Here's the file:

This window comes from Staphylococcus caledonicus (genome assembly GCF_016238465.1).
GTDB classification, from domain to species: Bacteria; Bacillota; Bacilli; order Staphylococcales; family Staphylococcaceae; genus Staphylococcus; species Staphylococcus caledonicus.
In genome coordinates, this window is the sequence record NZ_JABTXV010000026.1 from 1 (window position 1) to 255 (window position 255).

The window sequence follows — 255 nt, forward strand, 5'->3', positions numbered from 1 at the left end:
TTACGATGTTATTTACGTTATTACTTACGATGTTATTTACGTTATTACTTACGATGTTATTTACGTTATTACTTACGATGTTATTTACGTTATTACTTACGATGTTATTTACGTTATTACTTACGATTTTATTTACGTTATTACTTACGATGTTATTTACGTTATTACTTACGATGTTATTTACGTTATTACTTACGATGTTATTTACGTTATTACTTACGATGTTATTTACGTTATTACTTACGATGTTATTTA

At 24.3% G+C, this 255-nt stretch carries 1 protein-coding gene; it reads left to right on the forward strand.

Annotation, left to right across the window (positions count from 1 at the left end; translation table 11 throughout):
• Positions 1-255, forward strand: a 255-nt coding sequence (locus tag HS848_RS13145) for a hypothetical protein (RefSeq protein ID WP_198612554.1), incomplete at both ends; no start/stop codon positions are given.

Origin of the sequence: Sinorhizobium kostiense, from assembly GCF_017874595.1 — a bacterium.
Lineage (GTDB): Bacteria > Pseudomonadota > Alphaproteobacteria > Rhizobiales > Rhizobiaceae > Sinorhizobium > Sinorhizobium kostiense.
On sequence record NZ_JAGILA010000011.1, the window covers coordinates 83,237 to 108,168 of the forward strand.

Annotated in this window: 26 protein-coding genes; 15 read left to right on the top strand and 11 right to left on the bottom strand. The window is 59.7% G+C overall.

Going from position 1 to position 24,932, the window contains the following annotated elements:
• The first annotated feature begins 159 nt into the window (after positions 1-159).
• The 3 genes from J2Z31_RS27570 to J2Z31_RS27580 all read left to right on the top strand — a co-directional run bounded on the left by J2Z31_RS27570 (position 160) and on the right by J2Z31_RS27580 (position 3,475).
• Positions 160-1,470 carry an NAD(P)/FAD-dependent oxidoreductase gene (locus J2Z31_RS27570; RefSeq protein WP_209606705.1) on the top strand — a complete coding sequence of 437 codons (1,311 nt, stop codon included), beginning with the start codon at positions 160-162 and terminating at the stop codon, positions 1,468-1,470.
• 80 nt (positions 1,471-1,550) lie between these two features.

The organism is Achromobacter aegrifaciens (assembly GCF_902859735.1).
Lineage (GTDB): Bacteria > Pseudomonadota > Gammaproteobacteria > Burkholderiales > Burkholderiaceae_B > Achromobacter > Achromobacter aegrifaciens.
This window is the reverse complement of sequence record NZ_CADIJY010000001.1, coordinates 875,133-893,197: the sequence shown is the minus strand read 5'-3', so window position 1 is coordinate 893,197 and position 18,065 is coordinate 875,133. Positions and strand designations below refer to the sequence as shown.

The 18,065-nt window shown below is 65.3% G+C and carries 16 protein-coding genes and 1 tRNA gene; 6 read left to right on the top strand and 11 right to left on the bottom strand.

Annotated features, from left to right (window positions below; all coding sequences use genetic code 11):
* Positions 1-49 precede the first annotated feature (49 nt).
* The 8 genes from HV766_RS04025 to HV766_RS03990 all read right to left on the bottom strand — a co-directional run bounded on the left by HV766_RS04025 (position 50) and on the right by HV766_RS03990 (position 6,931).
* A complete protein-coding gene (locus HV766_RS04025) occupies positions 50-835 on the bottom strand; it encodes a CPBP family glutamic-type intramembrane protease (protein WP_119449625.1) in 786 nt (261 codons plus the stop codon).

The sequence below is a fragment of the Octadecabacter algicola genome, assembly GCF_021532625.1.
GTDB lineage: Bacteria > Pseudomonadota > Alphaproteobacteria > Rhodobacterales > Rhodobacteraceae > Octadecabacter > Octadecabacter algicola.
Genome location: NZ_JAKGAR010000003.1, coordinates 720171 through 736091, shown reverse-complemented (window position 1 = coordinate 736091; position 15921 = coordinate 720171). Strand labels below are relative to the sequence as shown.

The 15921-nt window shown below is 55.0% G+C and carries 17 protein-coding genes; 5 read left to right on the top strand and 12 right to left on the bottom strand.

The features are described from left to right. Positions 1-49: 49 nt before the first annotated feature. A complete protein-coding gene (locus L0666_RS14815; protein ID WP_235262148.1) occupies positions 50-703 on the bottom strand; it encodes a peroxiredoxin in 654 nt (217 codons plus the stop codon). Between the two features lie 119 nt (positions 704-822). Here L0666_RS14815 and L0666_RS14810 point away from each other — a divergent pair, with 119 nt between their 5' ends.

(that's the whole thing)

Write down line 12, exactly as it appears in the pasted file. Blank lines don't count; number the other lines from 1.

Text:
Annotated in this window: 26 protein-coding genes; 15 read left to right on the top strand and 11 right to left on the bottom strand. The window is 59.7% G+C overall.